J. Fred Colwill and his fellow stewards preside over Maryland racing as if it is their fiefdom. Their power is enormous; their judgment is rarely challenged.

So from the standpoint of race trackers, the extraordinary thing about the Maryland Racing Commission's hearing on the Preakness was seeing the three stewards called onto the carpet and forced to justify a decision.

The testimony of Colwill, Edward Litzenberger and Clinton Pitts Jr., may not have done much to settle the Preakness controversy. But theirs was testimony to the fact that power breeds arrogance.

They talked the way autocratic men usually do. They refused to acknowledge any self-doubts. They refused to admit any indecision. They portrayed every issue in black and white terms with themselves in the absolute right.

One of the reasons that the Preakness foul claim became an overblown controversy was Colwill's inept explanation on television of the reason the stewards had disallowed Jacinto Vasquez's foul claim.

If he had been smart, he might have said something like this: "This was a tough call. It is conceivable that Condex might have bumped Genuine Risk or Cordero struck her with his whip, but the films don't show it, and the filly never broke stride significantly. Codex did carry Genuine Risk wide on the turn, but in our judgment, this infraction was not serious enough to affect the outcome or warrant a disqualification."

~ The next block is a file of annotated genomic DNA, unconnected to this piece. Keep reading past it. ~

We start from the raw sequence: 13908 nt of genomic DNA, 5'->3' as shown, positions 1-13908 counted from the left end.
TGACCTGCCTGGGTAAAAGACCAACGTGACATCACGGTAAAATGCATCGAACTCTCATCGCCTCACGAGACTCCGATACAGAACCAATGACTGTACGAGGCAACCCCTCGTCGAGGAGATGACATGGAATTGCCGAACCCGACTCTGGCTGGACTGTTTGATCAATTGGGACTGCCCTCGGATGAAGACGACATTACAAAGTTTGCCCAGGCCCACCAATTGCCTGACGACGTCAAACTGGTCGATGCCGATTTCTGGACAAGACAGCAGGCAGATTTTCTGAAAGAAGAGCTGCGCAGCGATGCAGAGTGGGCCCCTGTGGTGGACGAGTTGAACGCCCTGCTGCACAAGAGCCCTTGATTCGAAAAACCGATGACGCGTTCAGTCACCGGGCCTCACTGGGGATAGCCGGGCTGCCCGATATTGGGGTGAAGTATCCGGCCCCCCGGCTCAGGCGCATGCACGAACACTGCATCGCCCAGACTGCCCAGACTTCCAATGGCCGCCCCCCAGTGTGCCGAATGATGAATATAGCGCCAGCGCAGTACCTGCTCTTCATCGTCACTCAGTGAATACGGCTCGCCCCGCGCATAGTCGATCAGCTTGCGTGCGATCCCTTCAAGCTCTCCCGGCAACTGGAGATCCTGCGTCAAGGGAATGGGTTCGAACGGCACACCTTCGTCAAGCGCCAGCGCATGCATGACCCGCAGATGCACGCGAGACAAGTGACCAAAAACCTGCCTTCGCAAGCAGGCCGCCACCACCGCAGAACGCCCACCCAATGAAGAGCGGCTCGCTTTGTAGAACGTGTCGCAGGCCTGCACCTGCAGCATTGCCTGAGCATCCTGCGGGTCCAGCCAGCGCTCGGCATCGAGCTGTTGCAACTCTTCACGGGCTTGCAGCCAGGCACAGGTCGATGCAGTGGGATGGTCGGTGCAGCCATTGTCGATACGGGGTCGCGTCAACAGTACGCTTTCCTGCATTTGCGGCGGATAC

But Colwill took a "Huh? What foul?" posture in that interview and -- incredibly -- he and the three stewards maintained it throughout their testimony before the commission today.

To do this, they sometimes had to close their eyes to the facts. Colwill and the other stewards all pointed out that Codex was wide throughout the race, and said that he was going only slightly wider when he carried Genuine Risk out on the final turn.

"How many widths did he drift?" asked Henry Lord, attorney for Genuine Risk's owners, Mr. and Mrs. Bert Firestone.

"That's terribly hard to say," Colwill replied.

"But you seemed so certain as to where the horses were on the turn," Lord shot back.

In fact, experienced race watchers could tell just how far Codex did drift. When he passed the two tiring leaders, the three of them were very tight together; Codex, on the outside of them, was running in what handicappers call "the three path."

By the time he had swung out into the stretch, he was in the sixth or seventh path. He had moved out three or four horse widths -- a considerable amount. It was the obligation of the stewards to explain why this was not a foul -- not to deny that what happened had happened.

The arrogance of the stewards reached its zenith when they testified about patrol judge Coley Blind's report that Cordero may have committed a deliberate foul.

His testimony might have been crucial. As Commissioner Neil McArdle said. "The pictures show every angle except what we want to see. The only person in a position to see what happened was Mr. Blind."

But the stewards did not even bother to ask Blind whether he saw the horses bump or whether Cordero hit the filly with his whip. In their testimony, they talked as if he were the village idiot and they were just letting him stay in the patrol judge's stand so he could keep out of the rain.

Stewards in other states do not operate in such a fashion. And in many other respects, the arrogance and bad judgment of the Maryland officials is almost unique in American racing.

The widespread perception of their shortcomings may be the most productive result of the Preakness hearing. After disposing of the Codex-Genuine Risk controversy, the commissioners should take a hard look at the competence of J. Fred Colwill.